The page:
I left around noon for Corpus Christi. Only 900 miles of Texas between me and home, plus a bit of extra mileage in my detour along the coast. I drove through Houston (where I ate yet more pho – no joke), and through several torrents of monsoon-style downpour. I took back roads along the Gulf Coast from Houston, through Freeport, Port Lavaca, Rockport. Quiet, wide open spaces, flat-lands and oak savannas dotted with cattle and humble homes. Finally, whispers of the West. Big weather rolled across the expansive skies, uninhibited as it unleashed its fury upon the open landscape. For the first time in over 4 months, I felt like I was close to coming home.

Corpus Christi Bay

In Corpus Christi I visited with friends from Las Cruces who moved there only a month before. I was welcomed with an evening playing tennis at their local club, the only indoor tennis I have ever played. The weather down there was still summer hot, heavy and salty and sticky. We ate burritos from a taco stand run by yet more folks from Las Cruces, and in the morning Michael gave me the abbreviated tour of Padre Island and downtown Corpus Christi. The cityscape is an interesting mix of upscale and dumpy; two states which often coexist on the same block. I was reminded of poorer Caribbean nations, and also of Mexico. Giant belching oil refineries line the bay, while jetties and surfers can be found on the outer shores of the island.

Padre Island, Gulf side

Moving right along. Almost home, and I was getting anxious to arrive at my comfortable home in New Mexico where my man and dogs awaited. Next stop: Austin. I’ve spent quite a bit of time in Austin over the years, and didn’t feel the need to stay for too long. I spent the night with a friend from the photo/art world, who graduated from UT Austin’s MFA program last year. We had an awesome mellow evening of beer and conversation, and an amazing breakfast of vegan blueberry pancakes. I picked up 3 lbs of BBQ at Saltlick to deliver to Ben at home, and my mission in Austin was complete.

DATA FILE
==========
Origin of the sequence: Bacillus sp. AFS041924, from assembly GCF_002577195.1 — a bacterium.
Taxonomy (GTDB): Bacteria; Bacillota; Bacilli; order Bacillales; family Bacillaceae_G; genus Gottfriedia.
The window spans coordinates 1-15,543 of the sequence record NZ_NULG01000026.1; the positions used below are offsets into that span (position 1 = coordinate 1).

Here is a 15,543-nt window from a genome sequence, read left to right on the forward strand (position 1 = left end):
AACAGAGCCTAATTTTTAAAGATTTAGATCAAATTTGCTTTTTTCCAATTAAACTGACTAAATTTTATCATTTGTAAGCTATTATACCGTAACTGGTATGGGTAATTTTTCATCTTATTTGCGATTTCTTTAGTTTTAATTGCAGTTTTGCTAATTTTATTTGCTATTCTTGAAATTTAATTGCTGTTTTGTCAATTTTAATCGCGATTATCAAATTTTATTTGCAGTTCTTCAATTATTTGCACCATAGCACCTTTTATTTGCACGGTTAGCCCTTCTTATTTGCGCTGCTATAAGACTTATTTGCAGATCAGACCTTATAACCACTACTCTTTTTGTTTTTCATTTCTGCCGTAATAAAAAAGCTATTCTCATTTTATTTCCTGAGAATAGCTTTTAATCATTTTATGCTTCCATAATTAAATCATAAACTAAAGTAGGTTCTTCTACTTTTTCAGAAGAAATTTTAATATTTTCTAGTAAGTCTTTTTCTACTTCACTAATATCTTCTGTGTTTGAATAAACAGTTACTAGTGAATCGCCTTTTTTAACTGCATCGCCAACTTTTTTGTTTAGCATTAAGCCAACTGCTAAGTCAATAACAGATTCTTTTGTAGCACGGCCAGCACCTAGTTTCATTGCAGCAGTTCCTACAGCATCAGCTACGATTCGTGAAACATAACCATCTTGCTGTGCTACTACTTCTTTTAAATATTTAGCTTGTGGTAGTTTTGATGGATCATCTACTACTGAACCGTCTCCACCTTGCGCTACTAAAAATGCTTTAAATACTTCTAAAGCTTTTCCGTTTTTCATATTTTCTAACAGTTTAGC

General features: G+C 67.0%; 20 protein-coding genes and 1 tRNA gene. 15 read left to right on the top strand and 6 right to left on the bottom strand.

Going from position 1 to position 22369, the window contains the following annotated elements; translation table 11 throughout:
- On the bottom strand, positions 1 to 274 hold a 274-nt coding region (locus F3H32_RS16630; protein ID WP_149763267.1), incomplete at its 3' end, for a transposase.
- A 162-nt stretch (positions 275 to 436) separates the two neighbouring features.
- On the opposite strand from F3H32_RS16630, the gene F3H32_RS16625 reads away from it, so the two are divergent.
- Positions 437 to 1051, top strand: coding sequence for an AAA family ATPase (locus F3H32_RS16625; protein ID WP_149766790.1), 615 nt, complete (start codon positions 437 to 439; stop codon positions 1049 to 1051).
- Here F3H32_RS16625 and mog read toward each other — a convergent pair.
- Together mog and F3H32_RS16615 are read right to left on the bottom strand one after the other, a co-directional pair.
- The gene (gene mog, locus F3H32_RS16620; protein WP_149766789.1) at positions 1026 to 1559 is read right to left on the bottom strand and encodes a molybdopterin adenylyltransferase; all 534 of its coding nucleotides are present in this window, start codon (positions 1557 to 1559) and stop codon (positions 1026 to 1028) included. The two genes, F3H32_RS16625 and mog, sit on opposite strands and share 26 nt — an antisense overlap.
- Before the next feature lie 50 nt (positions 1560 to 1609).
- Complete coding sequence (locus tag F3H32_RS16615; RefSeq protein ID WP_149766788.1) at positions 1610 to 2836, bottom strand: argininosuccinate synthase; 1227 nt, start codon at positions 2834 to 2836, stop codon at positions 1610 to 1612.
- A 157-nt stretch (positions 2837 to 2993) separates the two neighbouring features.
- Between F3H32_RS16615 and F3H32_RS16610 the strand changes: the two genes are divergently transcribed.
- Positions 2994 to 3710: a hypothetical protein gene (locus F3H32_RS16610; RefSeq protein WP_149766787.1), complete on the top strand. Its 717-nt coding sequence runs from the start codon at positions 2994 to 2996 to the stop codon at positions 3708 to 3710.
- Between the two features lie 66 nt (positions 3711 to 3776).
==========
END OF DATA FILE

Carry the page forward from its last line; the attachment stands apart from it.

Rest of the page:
Oh, the open lands of the West… how I’ve missed you!

Only 10 hours of West Texas (a.k.a. the armpit of America) between me and home. I again took back roads through the hill country of central Texas. I passed game ranches, country estates, and small towns with more taxidermy shops than restaurants. The rolling hills began to iron out, and the oak savannas began to give way to yuccas and prickly pears. Spiny, hostile signs of my impending arrival home. West Texas is unremarkable in every imaginable way, except perhaps the sheer expanse of open land. I watched big storms roll alongside me through the desert, big black columns of rain punctuated by brilliant lightning bolts spewing forth from the heavy, dark undersides of towering white supercell clouds.

I arrived at sunset. I was greeted with smiles, hugs, wagging tails, and a cold beer. Not so bad.

Home! A walk in the Organ Mountains with my sweet doggies.

So I am now finally home after 4.5 months spent in: Texas, Arkansas, Tennessee, Kentucky, Indiana, Michiagan, Ontario, New York, Massachusetts  Connecticut, New Hampshire, Maine, Rhode Island, Pennsylvania, Maryland, D.C., Virginia, West Virginia, Georgia, Florida, Alabama, Mississippi, and Louisiana. Holy cow. What a trip. In my absence, all of the normal trappings of my life have remained in stasis, waiting to accost me upon my return. A whirlwind of details swept me away almost immediately, took me to Tucson within a week of coming home, and now finally have given me a little space to breathe. And a little space to plan my next adventure, which will commence in only 5 weeks…

Egypt, Jordan, Israel – here we come!